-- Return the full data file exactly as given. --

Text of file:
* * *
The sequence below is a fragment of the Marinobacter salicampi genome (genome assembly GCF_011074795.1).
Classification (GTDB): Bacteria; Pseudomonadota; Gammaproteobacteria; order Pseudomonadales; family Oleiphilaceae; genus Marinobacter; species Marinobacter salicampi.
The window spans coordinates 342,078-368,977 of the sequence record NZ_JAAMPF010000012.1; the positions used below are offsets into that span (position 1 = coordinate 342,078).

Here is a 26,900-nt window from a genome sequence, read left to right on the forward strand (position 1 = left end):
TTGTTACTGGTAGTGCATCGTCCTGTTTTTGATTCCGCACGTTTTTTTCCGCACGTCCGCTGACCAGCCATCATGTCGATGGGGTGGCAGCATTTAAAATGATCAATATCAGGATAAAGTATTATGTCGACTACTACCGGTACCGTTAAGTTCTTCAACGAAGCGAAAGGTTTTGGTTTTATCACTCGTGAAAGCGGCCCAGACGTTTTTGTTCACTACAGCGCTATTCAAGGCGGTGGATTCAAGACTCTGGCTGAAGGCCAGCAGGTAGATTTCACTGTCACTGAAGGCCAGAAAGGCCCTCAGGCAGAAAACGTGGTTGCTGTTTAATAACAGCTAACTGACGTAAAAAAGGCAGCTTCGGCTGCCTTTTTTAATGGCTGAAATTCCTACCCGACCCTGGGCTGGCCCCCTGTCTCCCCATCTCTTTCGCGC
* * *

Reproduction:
The sequence below is a fragment of the Marinobacter salicampi genome (genome assembly GCF_011074795.1).
Classification (GTDB): Bacteria; Pseudomonadota; Gammaproteobacteria; order Pseudomonadales; family Oleiphilaceae; genus Marinobacter; species Marinobacter salicampi.
The window spans coordinates 342,078-368,977 of the sequence record NZ_JAAMPF010000012.1; the positions used below are offsets into that span (position 1 = coordinate 342,078).

Here is a 26,900-nt window from a genome sequence, read left to right on the forward strand (position 1 = left end):
TTGTTACTGGTAGTGCATCGTCCTGTTTTTGATTCCGCACGTTTTTTTCCGCACGTCCGCTGACCAGCCATCATGTCGATGGGGTGGCAGCATTTAAAATGATCAATATCAGGATAAAGTATTATGTCGACTACTACCGGTACCGTTAAGTTCTTCAACGAAGCGAAAGGTTTTGGTTTTATCACTCGTGAAAGCGGCCCAGACGTTTTTGTTCACTACAGCGCTATTCAAGGCGGTGGATTCAAGACTCTGGCTGAAGGCCAGCAGGTAGATTTCACTGTCACTGAAGGCCAGAAAGGCCCTCAGGCAGAAAACGTGGTTGCTGTTTAATAACAGCTAACTGACGTAAAAAAGGCAGCTTCGGCTGCCTTTTTTAATGGCTGAAATTCCTACCCGACCCTGGGCTGGCCCCCTGTCTCCCCATCTCTTTCGCGC